BCRF’s New TRIBUTE Study Uses Data-Driven Approach to Immunotherapy
By BCRF | December 18, 2019
By BCRF | December 18, 2019
Metastatic triple negative breast cancer is one of the most aggressive and fatal forms of breast cancer. Currently, there is no cure.
But recently, there was a breakthrough for this deadly subset of breast cancer in immunotherapy. In October 2018, results from the large scale IMpassion 130 clinical trial were published. This multicenter study demonstrated a clear benefit of adding immunotherapy in treatment plans for select patients with metastatic triple negative breast cancer (mTNBC). These findings led to FDA approval of a new immunotherapy agent, known as atezolizumab, for treating metastatic triple negative breast cancer in March 2019.
“The IMpassion 130 trial brings new optimism that immunooncology drugs will soon become routinely used in treating breast cancer patients,” said Dr. Dorraya El-Ashry, BCRF Chief Scientific Officer. “It is a game-changing outcome and opens the door for new avenues of research into understanding how to make immunotherapy effective in breast cancer.”
Immunooncology harnesses the power of the body’s own immune system to fight cancer. BCRF has been committed to this field for more than a decade. To that end, in August 2018 the Foundation hosted a think tank comprised of leading researchers in the field from: the Parker Institute for Cancer Immunotherapy (PICI), the Cancer Research Institute (CRI) and BCRF. Led by Dr. Elizabeth Mittendorf of Brigham and Women’s Hospital and Dana-Farber Cancer Institute, the investigators conceptualized a new study, the TRIBUTE study, designed to capitalize on the recent success of the IMpassion 130 clinical trial.
This collaborative effort will follow patients treated with immunooncology agents and collect samples for future analysis and research. These clinical data and tissue, blood, and stool samples will form a repository, a first-of-its kind resource, available to the broader scientific community, and is expected to catalyze further advancements in immunotherapy treatments.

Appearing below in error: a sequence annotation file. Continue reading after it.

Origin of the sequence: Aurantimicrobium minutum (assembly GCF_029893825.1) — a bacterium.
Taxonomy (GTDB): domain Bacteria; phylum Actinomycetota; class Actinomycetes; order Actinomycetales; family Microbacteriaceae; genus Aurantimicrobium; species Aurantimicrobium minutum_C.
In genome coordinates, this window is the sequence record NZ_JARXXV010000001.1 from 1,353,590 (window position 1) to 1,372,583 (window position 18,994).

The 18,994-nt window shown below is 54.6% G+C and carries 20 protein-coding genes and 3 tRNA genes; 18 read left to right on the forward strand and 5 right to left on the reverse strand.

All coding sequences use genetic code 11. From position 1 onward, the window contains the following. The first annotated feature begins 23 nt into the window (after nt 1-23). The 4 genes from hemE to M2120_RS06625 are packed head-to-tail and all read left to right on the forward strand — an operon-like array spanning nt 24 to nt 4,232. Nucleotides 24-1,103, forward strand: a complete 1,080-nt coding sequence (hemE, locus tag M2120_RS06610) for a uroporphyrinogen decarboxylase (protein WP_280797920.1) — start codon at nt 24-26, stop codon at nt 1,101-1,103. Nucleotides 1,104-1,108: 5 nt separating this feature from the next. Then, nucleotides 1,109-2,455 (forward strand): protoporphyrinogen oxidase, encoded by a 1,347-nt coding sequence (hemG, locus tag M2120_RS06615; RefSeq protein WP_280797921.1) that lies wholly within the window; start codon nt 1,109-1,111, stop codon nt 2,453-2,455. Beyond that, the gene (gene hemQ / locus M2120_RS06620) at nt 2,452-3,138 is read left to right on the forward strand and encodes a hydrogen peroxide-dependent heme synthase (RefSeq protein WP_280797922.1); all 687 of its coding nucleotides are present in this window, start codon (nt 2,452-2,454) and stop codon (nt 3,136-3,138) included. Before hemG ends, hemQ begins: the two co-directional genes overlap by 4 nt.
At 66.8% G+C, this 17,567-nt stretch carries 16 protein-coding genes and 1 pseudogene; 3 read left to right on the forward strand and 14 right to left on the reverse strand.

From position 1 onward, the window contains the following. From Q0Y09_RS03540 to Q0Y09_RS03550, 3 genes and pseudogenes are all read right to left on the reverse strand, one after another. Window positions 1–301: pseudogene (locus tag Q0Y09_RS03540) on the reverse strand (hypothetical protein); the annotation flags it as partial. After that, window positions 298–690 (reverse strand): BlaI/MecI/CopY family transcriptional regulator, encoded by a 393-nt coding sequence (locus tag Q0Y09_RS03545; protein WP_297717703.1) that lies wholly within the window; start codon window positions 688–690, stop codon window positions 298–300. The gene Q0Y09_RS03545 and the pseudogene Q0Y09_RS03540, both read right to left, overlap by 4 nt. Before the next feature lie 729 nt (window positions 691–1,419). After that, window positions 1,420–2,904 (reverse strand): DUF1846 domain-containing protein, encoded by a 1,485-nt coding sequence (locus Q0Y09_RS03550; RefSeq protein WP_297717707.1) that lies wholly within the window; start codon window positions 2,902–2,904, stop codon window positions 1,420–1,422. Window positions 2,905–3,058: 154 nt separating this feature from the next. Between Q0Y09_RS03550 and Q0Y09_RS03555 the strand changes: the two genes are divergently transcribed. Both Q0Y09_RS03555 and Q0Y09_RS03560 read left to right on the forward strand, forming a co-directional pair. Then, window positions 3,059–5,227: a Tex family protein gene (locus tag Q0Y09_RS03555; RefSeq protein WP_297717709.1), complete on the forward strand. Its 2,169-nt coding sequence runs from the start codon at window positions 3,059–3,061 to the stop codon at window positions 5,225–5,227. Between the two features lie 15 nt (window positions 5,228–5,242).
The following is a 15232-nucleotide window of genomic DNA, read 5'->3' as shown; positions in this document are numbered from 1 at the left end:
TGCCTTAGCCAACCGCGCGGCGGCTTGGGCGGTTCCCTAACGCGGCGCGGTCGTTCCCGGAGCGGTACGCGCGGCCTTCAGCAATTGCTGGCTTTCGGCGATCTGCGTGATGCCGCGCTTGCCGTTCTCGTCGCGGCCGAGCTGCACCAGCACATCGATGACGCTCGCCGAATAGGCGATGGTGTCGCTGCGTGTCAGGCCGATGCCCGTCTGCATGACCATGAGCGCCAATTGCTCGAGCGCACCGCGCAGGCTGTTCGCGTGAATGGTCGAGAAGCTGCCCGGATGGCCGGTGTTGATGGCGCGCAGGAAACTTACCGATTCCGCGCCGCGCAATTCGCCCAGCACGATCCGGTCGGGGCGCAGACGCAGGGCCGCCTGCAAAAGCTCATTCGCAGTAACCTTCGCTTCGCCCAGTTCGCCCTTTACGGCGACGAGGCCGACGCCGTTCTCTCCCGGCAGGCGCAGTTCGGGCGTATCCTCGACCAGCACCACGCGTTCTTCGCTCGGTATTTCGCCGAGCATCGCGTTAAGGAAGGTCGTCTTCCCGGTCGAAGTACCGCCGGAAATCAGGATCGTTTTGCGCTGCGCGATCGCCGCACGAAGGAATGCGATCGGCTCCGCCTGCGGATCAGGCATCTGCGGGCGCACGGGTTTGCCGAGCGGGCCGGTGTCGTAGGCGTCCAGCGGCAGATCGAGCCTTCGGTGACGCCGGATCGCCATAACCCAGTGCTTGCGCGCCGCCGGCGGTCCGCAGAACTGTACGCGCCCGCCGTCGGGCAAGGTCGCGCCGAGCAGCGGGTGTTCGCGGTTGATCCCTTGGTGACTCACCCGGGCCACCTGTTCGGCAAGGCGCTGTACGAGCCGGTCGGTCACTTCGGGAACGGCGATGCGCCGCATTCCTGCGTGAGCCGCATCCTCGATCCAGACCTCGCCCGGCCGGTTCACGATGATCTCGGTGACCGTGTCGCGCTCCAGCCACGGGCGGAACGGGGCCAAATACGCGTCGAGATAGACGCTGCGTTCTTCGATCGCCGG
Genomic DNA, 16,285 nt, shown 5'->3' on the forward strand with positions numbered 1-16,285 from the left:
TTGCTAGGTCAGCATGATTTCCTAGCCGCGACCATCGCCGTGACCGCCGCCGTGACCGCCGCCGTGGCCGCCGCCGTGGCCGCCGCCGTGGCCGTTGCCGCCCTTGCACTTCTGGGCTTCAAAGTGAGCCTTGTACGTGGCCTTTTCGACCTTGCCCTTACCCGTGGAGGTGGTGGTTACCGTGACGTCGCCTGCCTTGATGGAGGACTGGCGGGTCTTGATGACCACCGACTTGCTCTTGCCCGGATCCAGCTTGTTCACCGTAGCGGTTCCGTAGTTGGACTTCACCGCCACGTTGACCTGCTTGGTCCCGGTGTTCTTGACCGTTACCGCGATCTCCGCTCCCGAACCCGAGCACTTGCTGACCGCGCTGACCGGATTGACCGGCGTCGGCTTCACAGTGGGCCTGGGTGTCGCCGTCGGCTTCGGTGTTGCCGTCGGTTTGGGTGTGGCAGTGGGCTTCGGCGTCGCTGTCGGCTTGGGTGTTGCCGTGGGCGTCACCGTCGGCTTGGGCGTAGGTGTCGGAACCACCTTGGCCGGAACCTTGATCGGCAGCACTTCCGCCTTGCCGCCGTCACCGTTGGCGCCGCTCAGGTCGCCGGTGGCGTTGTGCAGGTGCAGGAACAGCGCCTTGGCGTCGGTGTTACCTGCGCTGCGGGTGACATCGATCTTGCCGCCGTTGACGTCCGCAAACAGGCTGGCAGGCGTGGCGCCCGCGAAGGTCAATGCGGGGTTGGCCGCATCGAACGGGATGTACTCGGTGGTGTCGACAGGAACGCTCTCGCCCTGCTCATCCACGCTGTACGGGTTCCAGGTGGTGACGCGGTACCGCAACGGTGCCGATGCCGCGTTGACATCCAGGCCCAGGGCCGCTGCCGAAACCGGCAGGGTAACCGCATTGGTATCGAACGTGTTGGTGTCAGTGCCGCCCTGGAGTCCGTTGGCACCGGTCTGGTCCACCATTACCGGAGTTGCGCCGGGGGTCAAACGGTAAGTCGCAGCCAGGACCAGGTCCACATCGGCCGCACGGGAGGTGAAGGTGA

“We have a tremendous opportunity to predict which patients are going to respond to immunotherapy,” said Dr. Elizabeth Mittendorf. “These three tremendous organizations have allowed us to pool six leading academic sites, to do the highest level of science, to learn from these patients.”
Researchers hope their efforts could improve outcomes for more patients receiving immunotherapy treatments for example, by adjusting the timing and combinations of the immunotherapy treatment or adding an additional therapy that might create a stronger immune response. The information gathered from patients, like side effects and microbiome analyses, can inform how these immunooncology agents will work for metastatic triple negative breast cancer patients and potentially in a larger variety of solid tumors.
“The results will have far-reaching implications on the resolution and treatment of not just breast, but all cancers,” said El-Ashry.
TRIBUTE is a collaboration between BCRF, the Parker Institute for Cancer Immunotherapy, and the Cancer Research Institute. BCRF’s commitment is fulfilled thanks to the generosity of BCRF Board Member and longtime supporter, Karen Hale and her husband, Rob, who are investing $1 million to support this project, and other immunooncology initiatives.
“We are proud to support the visionary work of Dr. Elizabeth Mittendorf and BCRF’s contributions to the TRIBUTE study,” said Karen Hale. “Fostering collaboration is one of our greatest passions, and BCRF is a leader in bringing scientists together. We have great hope in studies like TRIBUTE to yield tangible results for women and men around the world.”
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